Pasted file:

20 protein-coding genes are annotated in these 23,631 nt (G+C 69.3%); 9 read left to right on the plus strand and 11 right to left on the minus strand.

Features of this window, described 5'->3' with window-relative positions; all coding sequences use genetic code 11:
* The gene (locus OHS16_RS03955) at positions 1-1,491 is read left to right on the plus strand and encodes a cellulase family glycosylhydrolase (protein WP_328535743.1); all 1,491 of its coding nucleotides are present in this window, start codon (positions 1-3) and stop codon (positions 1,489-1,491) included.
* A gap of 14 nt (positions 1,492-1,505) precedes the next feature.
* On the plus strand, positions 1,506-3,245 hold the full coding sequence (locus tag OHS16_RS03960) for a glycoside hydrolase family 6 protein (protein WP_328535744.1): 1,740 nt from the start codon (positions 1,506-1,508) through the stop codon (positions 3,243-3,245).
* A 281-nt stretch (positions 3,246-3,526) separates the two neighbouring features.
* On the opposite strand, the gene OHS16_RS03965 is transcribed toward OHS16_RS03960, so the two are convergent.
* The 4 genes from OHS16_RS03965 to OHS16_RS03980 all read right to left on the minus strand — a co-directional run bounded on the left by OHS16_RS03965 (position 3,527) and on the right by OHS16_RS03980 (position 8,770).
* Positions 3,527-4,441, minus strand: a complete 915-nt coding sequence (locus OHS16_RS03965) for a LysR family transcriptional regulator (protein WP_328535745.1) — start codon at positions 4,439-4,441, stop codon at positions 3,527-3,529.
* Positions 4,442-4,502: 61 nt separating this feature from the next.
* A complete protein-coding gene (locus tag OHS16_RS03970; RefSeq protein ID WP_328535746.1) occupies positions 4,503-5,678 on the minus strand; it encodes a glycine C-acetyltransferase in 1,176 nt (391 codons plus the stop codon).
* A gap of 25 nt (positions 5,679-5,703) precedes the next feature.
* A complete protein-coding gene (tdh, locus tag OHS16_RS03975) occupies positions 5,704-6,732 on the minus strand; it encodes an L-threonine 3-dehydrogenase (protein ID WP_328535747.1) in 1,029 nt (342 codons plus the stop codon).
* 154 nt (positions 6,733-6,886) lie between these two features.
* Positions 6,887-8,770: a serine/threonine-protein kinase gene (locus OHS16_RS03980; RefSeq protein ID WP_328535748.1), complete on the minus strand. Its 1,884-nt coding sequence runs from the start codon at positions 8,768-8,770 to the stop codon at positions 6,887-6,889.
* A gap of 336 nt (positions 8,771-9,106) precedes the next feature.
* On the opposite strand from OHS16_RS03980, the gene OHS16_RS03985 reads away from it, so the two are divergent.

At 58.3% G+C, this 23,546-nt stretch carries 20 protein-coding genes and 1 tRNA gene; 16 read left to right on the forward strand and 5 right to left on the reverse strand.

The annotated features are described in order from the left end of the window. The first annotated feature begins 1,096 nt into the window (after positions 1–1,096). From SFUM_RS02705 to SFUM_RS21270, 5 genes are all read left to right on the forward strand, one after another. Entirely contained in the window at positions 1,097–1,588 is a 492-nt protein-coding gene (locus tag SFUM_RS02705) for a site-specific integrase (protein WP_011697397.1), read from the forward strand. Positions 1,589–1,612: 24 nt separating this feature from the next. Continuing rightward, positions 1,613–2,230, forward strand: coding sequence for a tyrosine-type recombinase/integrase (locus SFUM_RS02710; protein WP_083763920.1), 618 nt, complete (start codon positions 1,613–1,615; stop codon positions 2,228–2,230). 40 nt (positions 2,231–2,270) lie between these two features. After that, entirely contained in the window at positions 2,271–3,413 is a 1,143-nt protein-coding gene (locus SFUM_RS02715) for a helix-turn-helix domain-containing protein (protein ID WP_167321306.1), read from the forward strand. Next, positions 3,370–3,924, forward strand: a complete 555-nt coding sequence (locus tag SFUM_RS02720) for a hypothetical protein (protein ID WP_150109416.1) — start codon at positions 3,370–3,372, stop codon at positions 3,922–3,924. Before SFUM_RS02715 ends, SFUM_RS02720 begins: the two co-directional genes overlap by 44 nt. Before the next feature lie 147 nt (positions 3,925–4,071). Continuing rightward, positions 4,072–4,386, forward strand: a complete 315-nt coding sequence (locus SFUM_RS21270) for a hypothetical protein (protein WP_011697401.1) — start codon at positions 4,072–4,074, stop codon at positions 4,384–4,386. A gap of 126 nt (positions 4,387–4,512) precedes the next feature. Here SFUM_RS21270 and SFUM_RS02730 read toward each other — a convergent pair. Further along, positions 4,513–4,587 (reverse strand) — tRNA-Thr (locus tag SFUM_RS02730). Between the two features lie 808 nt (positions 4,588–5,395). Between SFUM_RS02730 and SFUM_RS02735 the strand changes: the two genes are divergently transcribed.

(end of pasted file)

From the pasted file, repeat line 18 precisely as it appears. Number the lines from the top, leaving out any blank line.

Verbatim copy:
At 58.3% G+C, this 23,546-nt stretch carries 20 protein-coding genes and 1 tRNA gene; 16 read left to right on the forward strand and 5 right to left on the reverse strand.